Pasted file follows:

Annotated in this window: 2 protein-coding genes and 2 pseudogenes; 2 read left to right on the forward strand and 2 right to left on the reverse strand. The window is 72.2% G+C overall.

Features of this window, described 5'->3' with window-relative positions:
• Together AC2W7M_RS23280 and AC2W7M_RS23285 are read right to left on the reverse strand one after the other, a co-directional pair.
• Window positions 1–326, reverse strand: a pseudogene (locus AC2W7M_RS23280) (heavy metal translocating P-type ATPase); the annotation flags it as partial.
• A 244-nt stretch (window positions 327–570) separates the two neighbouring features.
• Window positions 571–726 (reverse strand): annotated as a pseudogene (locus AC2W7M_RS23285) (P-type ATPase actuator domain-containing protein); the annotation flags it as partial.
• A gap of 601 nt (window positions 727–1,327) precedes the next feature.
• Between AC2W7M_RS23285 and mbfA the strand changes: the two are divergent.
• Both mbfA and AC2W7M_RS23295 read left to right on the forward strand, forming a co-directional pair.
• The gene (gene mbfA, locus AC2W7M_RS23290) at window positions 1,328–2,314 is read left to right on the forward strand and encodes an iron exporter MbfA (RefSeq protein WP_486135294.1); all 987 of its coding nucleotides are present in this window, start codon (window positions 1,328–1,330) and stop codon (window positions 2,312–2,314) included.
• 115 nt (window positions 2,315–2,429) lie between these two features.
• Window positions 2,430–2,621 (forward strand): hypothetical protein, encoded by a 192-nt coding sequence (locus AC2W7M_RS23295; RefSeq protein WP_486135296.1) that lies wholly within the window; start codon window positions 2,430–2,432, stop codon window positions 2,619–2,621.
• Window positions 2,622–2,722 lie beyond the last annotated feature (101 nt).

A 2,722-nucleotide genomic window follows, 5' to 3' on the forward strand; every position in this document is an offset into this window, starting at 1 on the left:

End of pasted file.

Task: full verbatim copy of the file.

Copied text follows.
Annotated in this window: 2 protein-coding genes and 2 pseudogenes; 2 read left to right on the forward strand and 2 right to left on the reverse strand. The window is 72.2% G+C overall.

Features of this window, described 5'->3' with window-relative positions:
• Together AC2W7M_RS23280 and AC2W7M_RS23285 are read right to left on the reverse strand one after the other, a co-directional pair.
• Window positions 1–326, reverse strand: a pseudogene (locus AC2W7M_RS23280) (heavy metal translocating P-type ATPase); the annotation flags it as partial.
• A 244-nt stretch (window positions 327–570) separates the two neighbouring features.
• Window positions 571–726 (reverse strand): annotated as a pseudogene (locus AC2W7M_RS23285) (P-type ATPase actuator domain-containing protein); the annotation flags it as partial.
• A gap of 601 nt (window positions 727–1,327) precedes the next feature.
• Between AC2W7M_RS23285 and mbfA the strand changes: the two are divergent.
• Both mbfA and AC2W7M_RS23295 read left to right on the forward strand, forming a co-directional pair.
• The gene (gene mbfA, locus AC2W7M_RS23290) at window positions 1,328–2,314 is read left to right on the forward strand and encodes an iron exporter MbfA (RefSeq protein WP_486135294.1); all 987 of its coding nucleotides are present in this window, start codon (window positions 1,328–1,330) and stop codon (window positions 2,312–2,314) included.
• 115 nt (window positions 2,315–2,429) lie between these two features.
• Window positions 2,430–2,621 (forward strand): hypothetical protein, encoded by a 192-nt coding sequence (locus AC2W7M_RS23295; RefSeq protein WP_486135296.1) that lies wholly within the window; start codon window positions 2,430–2,432, stop codon window positions 2,619–2,621.
• Window positions 2,622–2,722 lie beyond the last annotated feature (101 nt).

A 2,722-nucleotide genomic window follows, 5' to 3' on the forward strand; every position in this document is an offset into this window, starting at 1 on the left: